PORTLAND – City officials plan to move a lobster bait dealer away from the warehouse on the waterfront where Maine’s largest law firm plans to open its new headquarters.
Officials say Dropping Springs Bait, which signed a six-year lease with the city in April, is blocking emergency access to the building and must operate elsewhere on the city-owned Portland Fish Pier.
The City Council voted this month to give the warehouse’s owners a $2.8 million tax break to support the $12 million renovation project. Pierce Atwood will be the largest tenant when it moves next year into the building, which now houses Cumberland Cold Storage.
The project is considered a model for developing Portland’s waterfront in a way that allows traditional marine activities to co-exist with offices.
A “very innocent” miscommunication within city government allowed the bait company to set up at its current location on the pier without submitting a site plan for approval, said city spokeswoman Nicole Clegg.
City planners are now reviewing the site plan, she said, and the issue of emergency access will be resolved by moving the bait company away from the warehouse and closer to the Portland Fish Exchange.
She said the city hasn’t received any complaints from Waterfront Maine, which owns the warehouse, or from Pierce Atwood, about noise and odor associated with fish bait operations.
Thomas Valleau, a member of the Portland Fish Exchange Board of Directors, said city officials told him that site plan review regulations are driving the issue.
It’s not about “helping lawyers,” he said. “It’s about complying with city planning regulations.”
But Mark Usinger, president of A.L. Griffin, a ship chandlery that rents space on Hobson’s Wharf, said he believes that Pierce Atwood executives simply don’t like the unsightly bait barrels, the odors and the noise made by four freezer trailers on the lot.
Rather than co-exist with industry on the working waterfront, he said, Pierce Atwood has told city officials to find a way to move the bait company.
“That’s why the fishermen are so nervous,” he said. “If you are going to come to this place, you have to accept this place for what it is. It’s a working waterfront.”
Pierce Atwood officials declined to comment.
Jeff Legere, operations manager for Dropping Springs, said that moving to another part of the pier wouldn’t pose a significant problem.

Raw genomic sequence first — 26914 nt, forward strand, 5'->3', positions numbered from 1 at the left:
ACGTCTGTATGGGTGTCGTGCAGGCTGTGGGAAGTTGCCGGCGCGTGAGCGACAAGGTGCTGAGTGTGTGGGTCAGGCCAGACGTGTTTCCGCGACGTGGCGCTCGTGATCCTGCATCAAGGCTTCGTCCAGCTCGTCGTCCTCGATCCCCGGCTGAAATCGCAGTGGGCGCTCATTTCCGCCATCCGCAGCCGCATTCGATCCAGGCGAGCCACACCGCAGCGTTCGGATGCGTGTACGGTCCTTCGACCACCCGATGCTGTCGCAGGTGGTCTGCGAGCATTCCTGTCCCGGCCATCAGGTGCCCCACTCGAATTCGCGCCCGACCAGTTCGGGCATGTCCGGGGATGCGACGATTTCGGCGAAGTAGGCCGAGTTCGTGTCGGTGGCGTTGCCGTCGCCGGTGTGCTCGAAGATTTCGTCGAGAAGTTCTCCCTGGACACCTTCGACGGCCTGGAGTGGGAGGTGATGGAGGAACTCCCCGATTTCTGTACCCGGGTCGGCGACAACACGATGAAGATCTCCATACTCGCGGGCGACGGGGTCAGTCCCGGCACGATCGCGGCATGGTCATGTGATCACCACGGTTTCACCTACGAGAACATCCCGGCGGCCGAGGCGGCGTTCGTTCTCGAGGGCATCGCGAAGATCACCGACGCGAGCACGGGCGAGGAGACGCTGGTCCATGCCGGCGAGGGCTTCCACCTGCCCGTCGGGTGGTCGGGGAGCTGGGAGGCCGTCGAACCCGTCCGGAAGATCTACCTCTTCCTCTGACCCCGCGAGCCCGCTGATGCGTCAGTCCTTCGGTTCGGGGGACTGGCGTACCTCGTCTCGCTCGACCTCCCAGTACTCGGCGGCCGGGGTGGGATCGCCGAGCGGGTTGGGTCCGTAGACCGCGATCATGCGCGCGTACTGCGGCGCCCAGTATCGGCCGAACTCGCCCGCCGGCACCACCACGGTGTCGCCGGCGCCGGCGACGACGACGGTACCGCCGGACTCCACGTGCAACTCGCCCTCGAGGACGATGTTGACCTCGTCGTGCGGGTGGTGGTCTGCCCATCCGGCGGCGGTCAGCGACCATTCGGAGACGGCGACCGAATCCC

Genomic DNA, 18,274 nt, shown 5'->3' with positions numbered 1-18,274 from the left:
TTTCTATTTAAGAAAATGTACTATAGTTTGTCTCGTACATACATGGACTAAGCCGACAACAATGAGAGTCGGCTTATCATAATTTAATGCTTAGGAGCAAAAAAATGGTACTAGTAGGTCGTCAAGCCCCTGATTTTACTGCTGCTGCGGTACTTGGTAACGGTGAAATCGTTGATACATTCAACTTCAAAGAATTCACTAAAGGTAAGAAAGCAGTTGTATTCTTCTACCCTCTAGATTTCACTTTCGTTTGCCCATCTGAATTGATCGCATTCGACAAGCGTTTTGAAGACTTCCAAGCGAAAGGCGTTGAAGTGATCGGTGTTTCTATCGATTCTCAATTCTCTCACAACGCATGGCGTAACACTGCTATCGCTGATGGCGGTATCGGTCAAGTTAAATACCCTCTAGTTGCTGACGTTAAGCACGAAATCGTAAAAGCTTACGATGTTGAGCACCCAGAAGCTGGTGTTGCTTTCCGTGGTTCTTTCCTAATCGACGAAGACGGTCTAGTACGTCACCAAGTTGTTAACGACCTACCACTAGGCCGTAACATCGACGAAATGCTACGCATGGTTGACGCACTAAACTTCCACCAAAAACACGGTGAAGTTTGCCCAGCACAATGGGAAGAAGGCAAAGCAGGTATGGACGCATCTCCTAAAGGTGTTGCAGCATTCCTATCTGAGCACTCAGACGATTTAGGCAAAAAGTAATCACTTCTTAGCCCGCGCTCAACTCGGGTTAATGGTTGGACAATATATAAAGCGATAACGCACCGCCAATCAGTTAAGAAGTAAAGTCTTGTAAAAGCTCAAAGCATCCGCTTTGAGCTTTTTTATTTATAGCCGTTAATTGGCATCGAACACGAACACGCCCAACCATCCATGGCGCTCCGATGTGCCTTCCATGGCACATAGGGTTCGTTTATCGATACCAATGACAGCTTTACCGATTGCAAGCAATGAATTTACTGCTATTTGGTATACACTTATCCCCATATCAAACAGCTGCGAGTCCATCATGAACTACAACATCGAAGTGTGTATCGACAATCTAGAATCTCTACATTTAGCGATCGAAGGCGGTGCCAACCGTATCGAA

Dropping Springs is subleasing part of the pier from the Portland Fish Exchange for $40,000 a year. It is set up on a section of pavement known as the “net yard,” where groundfishermen lay out and mend their nets.
The net yard was empty until recently. The bait company has moved four freezer trailers to the site over the past few weeks, along with two forklifts and nearly 400 blue barrels. There’s also a hoist for moving salted herring onto lobster boats. The only structure is a standard backyard shed.
The trailers are the issue, Clegg said. Fish exchange officials identified them as “transient trailers,” she said, but city planners view them as permanent structures because the wheels were removed.
She said the trailers would block firetrucks from reaching the rear portion of the Cumberland Cold Storage building.
The bait company is now about 50 feet from the building. The two properties are separated by a guardrail and an unlocked gate.
The Portland Fish Exchange’s directors are scheduled to meet in closed session Thursday to discuss the lease terms with Dropping Springs. They will then meet in public to vote on whether to authorize board President Kate Varian to amend the terms.
Varian, who buys fish at the city-owned fish auction, said Tuesday that the issue is important to city officials but she didn’t know much about it.
Bert Jongerden, general manager of the fish exchange, declined to comment.
Staff Writer Tom Bell can be contacted at 791-6369 or at: firstname.lastname@example.org